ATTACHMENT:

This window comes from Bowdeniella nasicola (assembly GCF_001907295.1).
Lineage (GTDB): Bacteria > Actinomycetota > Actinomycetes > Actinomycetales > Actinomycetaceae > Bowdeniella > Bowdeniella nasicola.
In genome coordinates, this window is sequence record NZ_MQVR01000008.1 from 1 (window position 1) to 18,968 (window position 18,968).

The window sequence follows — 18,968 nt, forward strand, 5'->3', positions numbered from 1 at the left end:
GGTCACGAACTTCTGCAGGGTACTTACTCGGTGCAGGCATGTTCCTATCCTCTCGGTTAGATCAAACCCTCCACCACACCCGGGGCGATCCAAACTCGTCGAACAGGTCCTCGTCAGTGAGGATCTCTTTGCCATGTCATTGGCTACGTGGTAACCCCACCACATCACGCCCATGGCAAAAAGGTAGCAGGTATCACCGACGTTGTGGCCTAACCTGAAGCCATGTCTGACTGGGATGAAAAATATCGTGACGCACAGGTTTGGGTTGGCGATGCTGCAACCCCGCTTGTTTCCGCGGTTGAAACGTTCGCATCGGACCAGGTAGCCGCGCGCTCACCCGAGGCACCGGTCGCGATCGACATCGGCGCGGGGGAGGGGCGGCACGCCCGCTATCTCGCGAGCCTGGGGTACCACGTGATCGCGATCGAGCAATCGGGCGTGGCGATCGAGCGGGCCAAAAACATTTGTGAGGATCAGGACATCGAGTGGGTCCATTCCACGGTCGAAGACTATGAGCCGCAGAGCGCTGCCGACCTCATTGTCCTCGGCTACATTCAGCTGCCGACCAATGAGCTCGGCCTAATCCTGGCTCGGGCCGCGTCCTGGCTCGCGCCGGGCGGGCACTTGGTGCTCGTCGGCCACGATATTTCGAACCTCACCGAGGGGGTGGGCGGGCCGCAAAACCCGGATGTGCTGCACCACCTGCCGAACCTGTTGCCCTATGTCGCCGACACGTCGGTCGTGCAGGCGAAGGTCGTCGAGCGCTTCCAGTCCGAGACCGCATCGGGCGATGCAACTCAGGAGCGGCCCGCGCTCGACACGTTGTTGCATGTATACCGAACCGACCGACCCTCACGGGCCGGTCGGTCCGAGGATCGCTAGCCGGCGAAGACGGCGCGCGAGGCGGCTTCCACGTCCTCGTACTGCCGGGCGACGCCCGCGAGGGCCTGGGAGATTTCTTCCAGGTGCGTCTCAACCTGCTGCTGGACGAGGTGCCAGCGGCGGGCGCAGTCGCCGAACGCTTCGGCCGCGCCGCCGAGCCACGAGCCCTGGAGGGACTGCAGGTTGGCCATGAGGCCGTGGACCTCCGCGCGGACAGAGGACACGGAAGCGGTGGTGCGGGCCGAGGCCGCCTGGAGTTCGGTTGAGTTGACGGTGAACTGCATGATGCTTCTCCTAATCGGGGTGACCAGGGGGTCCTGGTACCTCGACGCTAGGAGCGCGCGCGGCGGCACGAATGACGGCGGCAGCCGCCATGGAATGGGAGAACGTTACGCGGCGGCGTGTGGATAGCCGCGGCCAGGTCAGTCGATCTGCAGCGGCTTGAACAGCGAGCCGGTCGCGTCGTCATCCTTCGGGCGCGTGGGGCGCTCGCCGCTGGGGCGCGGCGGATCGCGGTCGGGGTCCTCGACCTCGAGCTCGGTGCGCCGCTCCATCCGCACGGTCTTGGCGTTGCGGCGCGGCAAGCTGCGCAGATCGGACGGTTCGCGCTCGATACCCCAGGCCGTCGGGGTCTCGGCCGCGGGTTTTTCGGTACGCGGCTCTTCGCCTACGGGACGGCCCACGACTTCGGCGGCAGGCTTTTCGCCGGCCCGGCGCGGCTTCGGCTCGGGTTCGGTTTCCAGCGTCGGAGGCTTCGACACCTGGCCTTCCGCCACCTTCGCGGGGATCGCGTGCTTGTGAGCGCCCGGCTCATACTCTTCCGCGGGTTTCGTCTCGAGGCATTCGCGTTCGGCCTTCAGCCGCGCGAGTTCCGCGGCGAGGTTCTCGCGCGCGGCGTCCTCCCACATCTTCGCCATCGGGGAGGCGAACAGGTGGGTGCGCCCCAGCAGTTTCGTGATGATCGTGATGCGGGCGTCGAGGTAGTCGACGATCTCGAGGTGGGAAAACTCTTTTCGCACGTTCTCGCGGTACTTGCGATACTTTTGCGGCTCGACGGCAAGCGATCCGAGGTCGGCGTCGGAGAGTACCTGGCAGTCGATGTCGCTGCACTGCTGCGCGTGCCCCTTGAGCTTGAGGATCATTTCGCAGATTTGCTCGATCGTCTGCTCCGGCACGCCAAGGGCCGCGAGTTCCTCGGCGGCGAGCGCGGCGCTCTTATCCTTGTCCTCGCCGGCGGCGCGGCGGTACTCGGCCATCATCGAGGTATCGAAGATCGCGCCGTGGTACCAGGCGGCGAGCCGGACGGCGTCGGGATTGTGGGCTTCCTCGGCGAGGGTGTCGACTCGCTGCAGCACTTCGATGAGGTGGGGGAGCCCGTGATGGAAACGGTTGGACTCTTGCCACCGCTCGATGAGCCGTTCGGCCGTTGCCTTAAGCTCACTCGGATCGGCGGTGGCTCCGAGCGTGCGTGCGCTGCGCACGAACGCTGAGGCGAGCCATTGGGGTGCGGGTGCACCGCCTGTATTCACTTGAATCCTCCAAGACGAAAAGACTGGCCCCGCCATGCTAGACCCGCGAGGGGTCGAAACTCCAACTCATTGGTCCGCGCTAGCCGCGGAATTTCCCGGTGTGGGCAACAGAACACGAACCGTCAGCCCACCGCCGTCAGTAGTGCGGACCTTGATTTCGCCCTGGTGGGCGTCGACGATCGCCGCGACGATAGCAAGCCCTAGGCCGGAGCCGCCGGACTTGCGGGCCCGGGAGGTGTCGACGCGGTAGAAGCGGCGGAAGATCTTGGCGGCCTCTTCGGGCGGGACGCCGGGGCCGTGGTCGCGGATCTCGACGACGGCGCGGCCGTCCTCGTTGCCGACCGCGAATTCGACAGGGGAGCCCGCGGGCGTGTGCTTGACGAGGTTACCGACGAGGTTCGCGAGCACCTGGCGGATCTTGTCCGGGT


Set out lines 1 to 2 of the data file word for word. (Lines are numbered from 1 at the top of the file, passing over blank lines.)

This window comes from Bowdeniella nasicola (assembly GCF_001907295.1).
Lineage (GTDB): Bacteria > Actinomycetota > Actinomycetes > Actinomycetales > Actinomycetaceae > Bowdeniella > Bowdeniella nasicola.